Results 61 to 75 of 452
June 7th, 2006, 08:57 PM #61
KatG - The only news I've seen about the Charlaine Harris/HBO Sookie series is the original press release on her website. Link:http://www.charlaineharris.com/
Seems this genre is being overrun by the romance writers.
I've read a few:
Moon Called by Patricia Briggs which I really liked.
Forbidden Magic by Cheyenne McCray which started well, but the author throws in sex scenes which make little sense and don't seem to belong in the story.
I was really overwhelmed by all the books popping up in this genre.
June 7th, 2006, 09:20 PM #62Originally Posted by KatG
Tate Hallaway (aka Lyda Morehouse) recently released what seems to be a chic-lit vampire novel: Tall, Dark & Dead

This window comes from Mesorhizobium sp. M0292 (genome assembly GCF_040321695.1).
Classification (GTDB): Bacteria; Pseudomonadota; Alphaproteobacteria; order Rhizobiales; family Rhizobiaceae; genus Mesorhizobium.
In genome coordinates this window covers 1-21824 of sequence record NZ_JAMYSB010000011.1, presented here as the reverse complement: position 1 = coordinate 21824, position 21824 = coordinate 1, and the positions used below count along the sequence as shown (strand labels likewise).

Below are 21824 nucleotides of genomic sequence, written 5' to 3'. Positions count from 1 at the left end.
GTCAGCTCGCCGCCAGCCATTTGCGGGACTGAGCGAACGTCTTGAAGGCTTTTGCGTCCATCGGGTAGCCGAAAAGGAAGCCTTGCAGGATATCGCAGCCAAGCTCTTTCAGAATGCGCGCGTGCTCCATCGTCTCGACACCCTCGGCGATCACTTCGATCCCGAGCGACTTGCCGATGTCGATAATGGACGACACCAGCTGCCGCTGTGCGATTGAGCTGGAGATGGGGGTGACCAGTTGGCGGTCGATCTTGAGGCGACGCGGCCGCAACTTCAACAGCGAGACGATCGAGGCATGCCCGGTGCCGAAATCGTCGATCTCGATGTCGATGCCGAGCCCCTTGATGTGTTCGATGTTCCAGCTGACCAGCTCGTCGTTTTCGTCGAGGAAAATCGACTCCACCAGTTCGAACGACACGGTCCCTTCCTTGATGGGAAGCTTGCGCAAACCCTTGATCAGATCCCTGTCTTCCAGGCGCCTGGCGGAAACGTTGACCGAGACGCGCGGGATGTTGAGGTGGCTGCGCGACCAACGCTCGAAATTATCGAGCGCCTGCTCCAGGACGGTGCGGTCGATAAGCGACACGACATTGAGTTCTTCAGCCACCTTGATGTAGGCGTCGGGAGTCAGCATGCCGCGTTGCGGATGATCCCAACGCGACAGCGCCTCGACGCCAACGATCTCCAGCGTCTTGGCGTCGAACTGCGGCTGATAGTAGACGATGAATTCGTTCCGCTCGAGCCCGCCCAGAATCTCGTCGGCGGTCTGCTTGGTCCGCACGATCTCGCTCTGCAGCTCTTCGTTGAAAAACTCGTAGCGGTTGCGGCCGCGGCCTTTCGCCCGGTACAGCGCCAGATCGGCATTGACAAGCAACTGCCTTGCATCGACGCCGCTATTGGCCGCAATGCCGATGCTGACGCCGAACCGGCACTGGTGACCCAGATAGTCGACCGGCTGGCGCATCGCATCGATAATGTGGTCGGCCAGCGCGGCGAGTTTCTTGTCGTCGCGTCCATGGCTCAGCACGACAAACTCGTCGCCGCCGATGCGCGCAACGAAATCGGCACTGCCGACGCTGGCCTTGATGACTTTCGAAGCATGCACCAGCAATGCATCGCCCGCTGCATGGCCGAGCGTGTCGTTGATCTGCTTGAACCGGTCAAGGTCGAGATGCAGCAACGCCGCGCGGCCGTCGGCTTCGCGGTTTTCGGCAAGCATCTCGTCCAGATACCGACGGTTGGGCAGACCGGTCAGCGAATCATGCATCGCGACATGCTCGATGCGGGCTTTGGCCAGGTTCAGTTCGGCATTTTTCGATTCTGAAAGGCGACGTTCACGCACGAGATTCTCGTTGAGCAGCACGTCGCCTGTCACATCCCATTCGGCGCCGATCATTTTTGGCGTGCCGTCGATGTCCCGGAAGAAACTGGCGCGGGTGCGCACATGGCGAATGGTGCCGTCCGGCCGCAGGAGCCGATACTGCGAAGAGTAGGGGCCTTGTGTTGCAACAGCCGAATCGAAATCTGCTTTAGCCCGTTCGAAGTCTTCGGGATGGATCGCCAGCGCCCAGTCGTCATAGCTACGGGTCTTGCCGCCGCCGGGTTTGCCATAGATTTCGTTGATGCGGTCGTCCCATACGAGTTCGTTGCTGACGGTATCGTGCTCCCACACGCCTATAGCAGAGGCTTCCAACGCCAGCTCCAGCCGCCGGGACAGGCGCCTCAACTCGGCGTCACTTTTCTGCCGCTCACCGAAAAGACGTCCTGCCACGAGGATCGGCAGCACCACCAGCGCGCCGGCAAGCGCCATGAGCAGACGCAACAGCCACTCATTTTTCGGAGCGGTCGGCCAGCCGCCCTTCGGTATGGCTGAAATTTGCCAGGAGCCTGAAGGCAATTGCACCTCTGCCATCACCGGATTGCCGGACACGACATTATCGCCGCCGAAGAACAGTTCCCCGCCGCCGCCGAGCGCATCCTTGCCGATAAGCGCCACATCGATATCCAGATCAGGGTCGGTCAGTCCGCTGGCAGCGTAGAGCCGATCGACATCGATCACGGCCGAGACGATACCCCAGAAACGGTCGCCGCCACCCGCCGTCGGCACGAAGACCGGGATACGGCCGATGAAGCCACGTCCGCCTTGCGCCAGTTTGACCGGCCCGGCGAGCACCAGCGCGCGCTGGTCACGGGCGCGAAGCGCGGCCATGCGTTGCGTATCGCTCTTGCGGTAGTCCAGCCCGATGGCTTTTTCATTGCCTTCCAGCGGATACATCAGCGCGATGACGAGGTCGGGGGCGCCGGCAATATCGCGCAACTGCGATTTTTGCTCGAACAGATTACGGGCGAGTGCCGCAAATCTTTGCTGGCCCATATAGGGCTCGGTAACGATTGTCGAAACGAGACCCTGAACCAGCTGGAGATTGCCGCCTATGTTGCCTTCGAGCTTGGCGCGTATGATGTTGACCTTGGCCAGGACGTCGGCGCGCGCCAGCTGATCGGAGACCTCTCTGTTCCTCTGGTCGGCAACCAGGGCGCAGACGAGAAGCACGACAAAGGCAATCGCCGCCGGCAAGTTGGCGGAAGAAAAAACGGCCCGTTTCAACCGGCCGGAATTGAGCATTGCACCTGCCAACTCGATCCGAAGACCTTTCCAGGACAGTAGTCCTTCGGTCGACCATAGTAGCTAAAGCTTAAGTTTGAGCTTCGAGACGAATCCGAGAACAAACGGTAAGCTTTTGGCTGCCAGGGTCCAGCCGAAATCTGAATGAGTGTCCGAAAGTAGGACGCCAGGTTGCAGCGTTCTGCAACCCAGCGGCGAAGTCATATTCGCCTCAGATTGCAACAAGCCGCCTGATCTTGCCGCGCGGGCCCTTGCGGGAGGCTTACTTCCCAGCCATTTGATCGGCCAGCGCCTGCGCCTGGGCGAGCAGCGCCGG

Another one that caught my eye was Nightlife by Rob Thurman.
In New York, there's a troll under the Brooklyn Bridge, a boggle in Central Park, and a beautiful vampire in a penthouse on the Upper East Side. Of course, most humans are oblivious to this, but Cal Leandros is only half-human. His father's dark lineage is the stuff of nightmares-and he and his entire otherworldly race are after Cal.
He and his half-brother Niko have managed to stay a step ahead for three years, but now Cal's dad has found them again. And Cal is about to learn why they want him, why they've always wanted him...for he is
June 9th, 2006, 12:21 PM #63
- Join Date
- Aug 2005
I've read a few of these types of books that I haven't see any mention of yet.
'Wilding Nights' by Lee Killough is a detective story in which some of the characters are werewolves. I thought it was okay despite the fact that the characters often make rather strange leaps of logic during their investigation.